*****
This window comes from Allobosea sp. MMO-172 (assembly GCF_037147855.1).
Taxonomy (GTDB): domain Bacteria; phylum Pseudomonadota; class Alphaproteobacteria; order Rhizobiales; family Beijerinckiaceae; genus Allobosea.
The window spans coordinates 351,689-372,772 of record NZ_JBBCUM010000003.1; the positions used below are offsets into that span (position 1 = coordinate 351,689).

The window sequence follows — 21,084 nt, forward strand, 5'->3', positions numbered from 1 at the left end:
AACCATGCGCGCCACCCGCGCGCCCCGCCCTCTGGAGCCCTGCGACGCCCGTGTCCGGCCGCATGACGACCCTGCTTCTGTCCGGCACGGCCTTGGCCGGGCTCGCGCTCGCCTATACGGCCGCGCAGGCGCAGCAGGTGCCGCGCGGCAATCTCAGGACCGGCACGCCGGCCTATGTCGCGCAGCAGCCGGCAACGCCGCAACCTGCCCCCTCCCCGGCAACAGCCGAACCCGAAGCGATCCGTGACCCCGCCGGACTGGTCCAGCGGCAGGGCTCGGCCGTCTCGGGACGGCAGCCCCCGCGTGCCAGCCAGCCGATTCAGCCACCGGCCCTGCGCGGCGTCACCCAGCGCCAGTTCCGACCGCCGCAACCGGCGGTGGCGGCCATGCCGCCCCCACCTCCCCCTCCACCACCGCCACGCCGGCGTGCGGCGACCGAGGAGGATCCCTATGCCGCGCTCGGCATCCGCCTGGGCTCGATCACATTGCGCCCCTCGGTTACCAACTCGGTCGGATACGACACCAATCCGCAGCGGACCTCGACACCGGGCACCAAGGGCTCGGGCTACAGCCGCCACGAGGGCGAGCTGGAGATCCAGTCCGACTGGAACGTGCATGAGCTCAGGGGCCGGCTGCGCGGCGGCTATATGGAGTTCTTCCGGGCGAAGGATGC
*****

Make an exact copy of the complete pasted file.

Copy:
This window comes from Allobosea sp. MMO-172 (assembly GCF_037147855.1).
Taxonomy (GTDB): domain Bacteria; phylum Pseudomonadota; class Alphaproteobacteria; order Rhizobiales; family Beijerinckiaceae; genus Allobosea.
The window spans coordinates 351,689-372,772 of record NZ_JBBCUM010000003.1; the positions used below are offsets into that span (position 1 = coordinate 351,689).

The window sequence follows — 21,084 nt, forward strand, 5'->3', positions numbered from 1 at the left end:
AACCATGCGCGCCACCCGCGCGCCCCGCCCTCTGGAGCCCTGCGACGCCCGTGTCCGGCCGCATGACGACCCTGCTTCTGTCCGGCACGGCCTTGGCCGGGCTCGCGCTCGCCTATACGGCCGCGCAGGCGCAGCAGGTGCCGCGCGGCAATCTCAGGACCGGCACGCCGGCCTATGTCGCGCAGCAGCCGGCAACGCCGCAACCTGCCCCCTCCCCGGCAACAGCCGAACCCGAAGCGATCCGTGACCCCGCCGGACTGGTCCAGCGGCAGGGCTCGGCCGTCTCGGGACGGCAGCCCCCGCGTGCCAGCCAGCCGATTCAGCCACCGGCCCTGCGCGGCGTCACCCAGCGCCAGTTCCGACCGCCGCAACCGGCGGTGGCGGCCATGCCGCCCCCACCTCCCCCTCCACCACCGCCACGCCGGCGTGCGGCGACCGAGGAGGATCCCTATGCCGCGCTCGGCATCCGCCTGGGCTCGATCACATTGCGCCCCTCGGTTACCAACTCGGTCGGATACGACACCAATCCGCAGCGGACCTCGACACCGGGCACCAAGGGCTCGGGCTACAGCCGCCACGAGGGCGAGCTGGAGATCCAGTCCGACTGGAACGTGCATGAGCTCAGGGGCCGGCTGCGCGGCGGCTATATGGAGTTCTTCCGGGCGAAGGATGC